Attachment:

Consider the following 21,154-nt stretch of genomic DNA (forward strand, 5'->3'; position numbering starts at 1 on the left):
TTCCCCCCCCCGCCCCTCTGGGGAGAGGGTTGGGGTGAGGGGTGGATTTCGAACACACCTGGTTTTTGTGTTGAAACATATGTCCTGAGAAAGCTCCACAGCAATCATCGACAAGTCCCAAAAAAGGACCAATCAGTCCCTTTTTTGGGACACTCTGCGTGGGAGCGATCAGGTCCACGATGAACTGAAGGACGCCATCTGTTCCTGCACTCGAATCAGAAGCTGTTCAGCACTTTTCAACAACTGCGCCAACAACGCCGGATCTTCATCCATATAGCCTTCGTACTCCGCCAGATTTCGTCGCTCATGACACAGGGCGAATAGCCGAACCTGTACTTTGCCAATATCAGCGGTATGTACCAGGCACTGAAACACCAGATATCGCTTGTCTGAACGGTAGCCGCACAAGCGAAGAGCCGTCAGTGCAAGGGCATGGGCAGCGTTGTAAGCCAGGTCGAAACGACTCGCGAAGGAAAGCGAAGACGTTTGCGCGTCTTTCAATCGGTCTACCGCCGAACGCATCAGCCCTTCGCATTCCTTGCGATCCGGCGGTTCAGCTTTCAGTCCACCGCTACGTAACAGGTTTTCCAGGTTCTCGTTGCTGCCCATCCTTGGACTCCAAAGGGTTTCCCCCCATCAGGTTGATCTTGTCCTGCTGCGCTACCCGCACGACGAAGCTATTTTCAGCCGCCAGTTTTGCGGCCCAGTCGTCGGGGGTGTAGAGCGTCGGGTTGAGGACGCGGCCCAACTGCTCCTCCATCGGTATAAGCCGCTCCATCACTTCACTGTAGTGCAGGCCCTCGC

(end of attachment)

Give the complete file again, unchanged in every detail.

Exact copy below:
Consider the following 21,154-nt stretch of genomic DNA (forward strand, 5'->3'; position numbering starts at 1 on the left):
TTCCCCCCCCCGCCCCTCTGGGGAGAGGGTTGGGGTGAGGGGTGGATTTCGAACACACCTGGTTTTTGTGTTGAAACATATGTCCTGAGAAAGCTCCACAGCAATCATCGACAAGTCCCAAAAAAGGACCAATCAGTCCCTTTTTTGGGACACTCTGCGTGGGAGCGATCAGGTCCACGATGAACTGAAGGACGCCATCTGTTCCTGCACTCGAATCAGAAGCTGTTCAGCACTTTTCAACAACTGCGCCAACAACGCCGGATCTTCATCCATATAGCCTTCGTACTCCGCCAGATTTCGTCGCTCATGACACAGGGCGAATAGCCGAACCTGTACTTTGCCAATATCAGCGGTATGTACCAGGCACTGAAACACCAGATATCGCTTGTCTGAACGGTAGCCGCACAAGCGAAGAGCCGTCAGTGCAAGGGCATGGGCAGCGTTGTAAGCCAGGTCGAAACGACTCGCGAAGGAAAGCGAAGACGTTTGCGCGTCTTTCAATCGGTCTACCGCCGAACGCATCAGCCCTTCGCATTCCTTGCGATCCGGCGGTTCAGCTTTCAGTCCACCGCTACGTAACAGGTTTTCCAGGTTCTCGTTGCTGCCCATCCTTGGACTCCAAAGGGTTTCCCCCCATCAGGTTGATCTTGTCCTGCTGCGCTACCCGCACGACGAAGCTATTTTCAGCCGCCAGTTTTGCGGCCCAGTCGTCGGGGGTGTAGAGCGTCGGGTTGAGGACGCGGCCCAACTGCTCCTCCATCGGTATAAGCCGCTCCATCACTTCACTGTAGTGCAGGCCCTCGC